The analysis presented here examines the ways that the cultural forces of ageism and sexism are entwined with dominant understandings of race, class and nation; working to construct older female popular music performers in particular and often, negative ways. Taking a `lifecourse’ approach to their careers in popular music, this research interrogates the late style performances of  the older female popular music performers mentioned above stars and  looks at the ways that they respond to ageing and musical performance through strategies that disrupt linear notions of time.

Dr. Ros Jennings is Co-Director of the Centre for Women Ageing and Media (WAM), leader of the annual WAM International Summer School and Head of Postgraduate Research at the University of Gloucestershire. She has over 20 years’ experience in research degree management and development training for postgraduate students and their supervisors. As Head of Postgraduate Research and has a key role in developing strategic policy for these areas of University provision. She is a self-confessed methods geek and is interested in developing multiple collaborative qualitative approaches to research problems in the area of ageing, old age and media cultures. She is a founder member of the European Network in Ageing Studies (ENAS) and researches and publishes on older age identities in relation to, carers, caring and the media; popular music; popular television and late style performances.

Erin Gentry Lamb


Beyond Curing the Aged Body: Toward a Social Model of Old Age

At the turn of the twentieth century, the same scientists who were framing aging as a disease in need of professional intervention were simultaneously proposing scientific rejuvenation as the cure for the problem of aging.  This was a key moment in which the “problem” of aging was located in the bodies of aged individuals, establishing a medical model for aging that remains the dominant framework and cultural narrative.  This medical model focus on the aging body as problem-in-need-of-solution is evident across research and industry today: Google launched Calico Labs in 2013, joining several other giant biotech firms whose popularly understood goals are to “cure aging” and “solve death”;  the multibillion dollar anti-aging consumer industry promises more modestly to “turn back the clock”; and the prized gerontological concept of successful aging promises to “add life to years.” In this session, we will consider the consequences—for practices and policies, research agendas, and lived experiences of aging—of this medical model. Drawing on insights from disability studies, we will brainstorm ways to push back on this medical model of aging, focusing particularly on the social model of disability that locates the “problem” not in individual impairments but in the systemic barriers, negative attitudes, and exclusion by society which disable individuals. We will explore some age studies arguments addressing the social and cultural forces perpetuating ageism, and together, we will brainstorm what a robust social model of aging might look like, and what possible solutions to the “problem” of aging this model generates.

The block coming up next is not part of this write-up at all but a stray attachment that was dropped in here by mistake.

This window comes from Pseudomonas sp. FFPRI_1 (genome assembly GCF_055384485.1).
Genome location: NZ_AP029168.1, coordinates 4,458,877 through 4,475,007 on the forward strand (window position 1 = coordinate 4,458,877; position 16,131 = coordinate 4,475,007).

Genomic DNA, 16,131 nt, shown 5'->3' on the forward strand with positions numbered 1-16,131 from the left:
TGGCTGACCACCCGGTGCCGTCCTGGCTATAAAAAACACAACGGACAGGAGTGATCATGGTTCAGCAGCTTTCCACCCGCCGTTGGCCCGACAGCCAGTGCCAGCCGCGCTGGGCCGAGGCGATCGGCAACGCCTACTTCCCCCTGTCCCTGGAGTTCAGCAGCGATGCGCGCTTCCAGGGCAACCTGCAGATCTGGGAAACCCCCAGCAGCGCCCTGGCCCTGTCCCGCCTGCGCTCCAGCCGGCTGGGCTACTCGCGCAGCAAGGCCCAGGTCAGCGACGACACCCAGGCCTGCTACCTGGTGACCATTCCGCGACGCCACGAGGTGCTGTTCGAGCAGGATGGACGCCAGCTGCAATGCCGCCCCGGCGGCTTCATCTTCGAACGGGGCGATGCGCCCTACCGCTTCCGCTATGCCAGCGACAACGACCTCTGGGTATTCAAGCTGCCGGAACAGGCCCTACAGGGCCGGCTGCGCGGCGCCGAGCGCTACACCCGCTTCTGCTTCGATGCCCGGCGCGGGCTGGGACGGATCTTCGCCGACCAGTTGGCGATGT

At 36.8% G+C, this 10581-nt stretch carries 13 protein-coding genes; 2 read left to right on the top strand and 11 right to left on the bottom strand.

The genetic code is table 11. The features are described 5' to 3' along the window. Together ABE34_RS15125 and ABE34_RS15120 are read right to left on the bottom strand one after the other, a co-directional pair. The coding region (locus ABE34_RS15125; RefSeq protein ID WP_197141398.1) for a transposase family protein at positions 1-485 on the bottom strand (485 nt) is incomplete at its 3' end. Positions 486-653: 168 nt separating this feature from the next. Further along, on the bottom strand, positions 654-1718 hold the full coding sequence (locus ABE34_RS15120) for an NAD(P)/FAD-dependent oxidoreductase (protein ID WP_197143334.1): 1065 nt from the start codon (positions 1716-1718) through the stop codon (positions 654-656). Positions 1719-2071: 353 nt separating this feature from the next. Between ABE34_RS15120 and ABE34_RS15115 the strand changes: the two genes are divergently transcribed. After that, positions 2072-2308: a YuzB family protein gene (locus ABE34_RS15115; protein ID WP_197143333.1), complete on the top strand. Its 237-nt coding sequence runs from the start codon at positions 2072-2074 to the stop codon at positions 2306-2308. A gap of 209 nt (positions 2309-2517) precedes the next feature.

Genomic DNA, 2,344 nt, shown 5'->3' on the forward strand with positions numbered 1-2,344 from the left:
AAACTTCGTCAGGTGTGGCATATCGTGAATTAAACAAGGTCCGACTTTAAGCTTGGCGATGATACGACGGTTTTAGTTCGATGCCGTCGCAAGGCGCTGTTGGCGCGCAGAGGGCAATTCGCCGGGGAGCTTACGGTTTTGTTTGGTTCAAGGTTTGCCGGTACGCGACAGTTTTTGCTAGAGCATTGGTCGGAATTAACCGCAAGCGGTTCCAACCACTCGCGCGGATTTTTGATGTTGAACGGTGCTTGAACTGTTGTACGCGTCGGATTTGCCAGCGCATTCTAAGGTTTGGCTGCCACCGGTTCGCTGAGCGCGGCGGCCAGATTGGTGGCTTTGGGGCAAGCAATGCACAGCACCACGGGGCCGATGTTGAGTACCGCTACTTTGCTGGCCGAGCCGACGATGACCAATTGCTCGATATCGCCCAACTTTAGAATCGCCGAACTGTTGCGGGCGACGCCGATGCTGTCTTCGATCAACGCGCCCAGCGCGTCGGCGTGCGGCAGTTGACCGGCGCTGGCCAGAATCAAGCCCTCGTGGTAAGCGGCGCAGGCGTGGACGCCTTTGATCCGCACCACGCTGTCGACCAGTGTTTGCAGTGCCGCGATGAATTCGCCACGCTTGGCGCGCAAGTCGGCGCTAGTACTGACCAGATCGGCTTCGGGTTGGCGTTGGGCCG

Dr. Erin Gentry Lamb is Herbert L. and Pauline Wentz Andrews Professor of Biomedical Humanities and Director of the Center for Literature and Medicine at Hiram College in Ohio. Her research and teaching interests include aging (with a particular focus on the social and ethical consequences of anti-aging medicine and consumer culture), death and dying, disability, bioethics, health care and social justice, new biotechnologies, and the pedagogy of health humanities and age studies. She is a founding member and past-chair of the North American Network in Aging Studies (NANAS).

Barbara L. Marshall


Measured, monitored, optimized: Sociotechnical imaginaries of aging futures